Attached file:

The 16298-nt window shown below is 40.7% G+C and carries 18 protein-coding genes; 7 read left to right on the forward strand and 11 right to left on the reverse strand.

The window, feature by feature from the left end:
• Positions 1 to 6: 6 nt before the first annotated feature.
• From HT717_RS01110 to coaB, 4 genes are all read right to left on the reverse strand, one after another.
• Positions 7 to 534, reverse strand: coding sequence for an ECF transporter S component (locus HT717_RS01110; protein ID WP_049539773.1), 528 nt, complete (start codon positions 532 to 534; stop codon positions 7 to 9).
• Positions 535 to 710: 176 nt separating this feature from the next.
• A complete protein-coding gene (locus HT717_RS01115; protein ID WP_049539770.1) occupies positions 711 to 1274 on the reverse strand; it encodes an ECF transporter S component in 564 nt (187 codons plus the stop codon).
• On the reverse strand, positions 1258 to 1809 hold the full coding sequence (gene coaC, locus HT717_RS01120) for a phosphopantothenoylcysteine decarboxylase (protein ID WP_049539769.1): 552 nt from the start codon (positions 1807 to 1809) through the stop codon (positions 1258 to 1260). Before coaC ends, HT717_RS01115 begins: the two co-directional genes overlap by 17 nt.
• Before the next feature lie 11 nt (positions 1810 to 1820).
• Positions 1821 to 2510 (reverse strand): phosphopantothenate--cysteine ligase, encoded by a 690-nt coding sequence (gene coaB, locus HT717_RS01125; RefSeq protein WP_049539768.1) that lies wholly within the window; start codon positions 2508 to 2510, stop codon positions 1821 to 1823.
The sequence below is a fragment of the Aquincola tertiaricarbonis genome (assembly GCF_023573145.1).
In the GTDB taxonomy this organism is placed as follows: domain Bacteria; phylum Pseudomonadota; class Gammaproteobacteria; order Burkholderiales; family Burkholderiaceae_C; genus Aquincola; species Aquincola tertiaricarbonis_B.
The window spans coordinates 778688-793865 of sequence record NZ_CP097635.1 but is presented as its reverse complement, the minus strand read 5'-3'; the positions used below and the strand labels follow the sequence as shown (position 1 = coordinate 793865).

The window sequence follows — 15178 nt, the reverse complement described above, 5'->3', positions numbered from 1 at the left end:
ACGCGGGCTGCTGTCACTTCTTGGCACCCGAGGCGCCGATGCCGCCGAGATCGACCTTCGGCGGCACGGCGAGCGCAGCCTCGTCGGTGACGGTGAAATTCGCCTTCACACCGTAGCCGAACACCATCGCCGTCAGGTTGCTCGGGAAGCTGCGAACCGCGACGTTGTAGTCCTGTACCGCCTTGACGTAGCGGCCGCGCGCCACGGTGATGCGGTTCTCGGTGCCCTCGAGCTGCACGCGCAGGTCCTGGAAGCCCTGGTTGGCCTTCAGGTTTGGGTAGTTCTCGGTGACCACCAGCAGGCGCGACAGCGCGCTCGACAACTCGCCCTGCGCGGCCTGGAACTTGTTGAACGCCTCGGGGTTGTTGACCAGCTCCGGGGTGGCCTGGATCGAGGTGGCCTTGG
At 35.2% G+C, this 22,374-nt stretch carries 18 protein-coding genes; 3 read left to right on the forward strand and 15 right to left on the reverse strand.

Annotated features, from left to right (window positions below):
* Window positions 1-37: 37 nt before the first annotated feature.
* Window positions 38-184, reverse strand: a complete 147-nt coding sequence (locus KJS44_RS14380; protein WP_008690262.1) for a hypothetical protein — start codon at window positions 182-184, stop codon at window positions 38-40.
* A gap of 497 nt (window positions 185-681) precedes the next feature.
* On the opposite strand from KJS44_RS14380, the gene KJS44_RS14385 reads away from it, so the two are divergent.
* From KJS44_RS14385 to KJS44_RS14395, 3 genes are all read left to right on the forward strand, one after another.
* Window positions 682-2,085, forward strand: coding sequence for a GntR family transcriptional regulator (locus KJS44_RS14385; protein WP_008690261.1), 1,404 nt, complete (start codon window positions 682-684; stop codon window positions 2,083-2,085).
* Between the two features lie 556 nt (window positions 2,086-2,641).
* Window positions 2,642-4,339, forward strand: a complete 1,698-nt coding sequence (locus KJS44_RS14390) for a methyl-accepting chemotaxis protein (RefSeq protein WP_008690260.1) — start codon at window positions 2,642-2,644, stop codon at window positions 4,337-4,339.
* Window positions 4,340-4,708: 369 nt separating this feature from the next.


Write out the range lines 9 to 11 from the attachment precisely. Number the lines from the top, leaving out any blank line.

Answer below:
• Before the next feature lie 11 nt (positions 1810 to 1820).
• Positions 1821 to 2510 (reverse strand): phosphopantothenate--cysteine ligase, encoded by a 690-nt coding sequence (gene coaB, locus HT717_RS01125; RefSeq protein WP_049539768.1) that lies wholly within the window; start codon positions 2508 to 2510, stop codon positions 1821 to 1823.
The sequence below is a fragment of the Aquincola tertiaricarbonis genome (assembly GCF_023573145.1).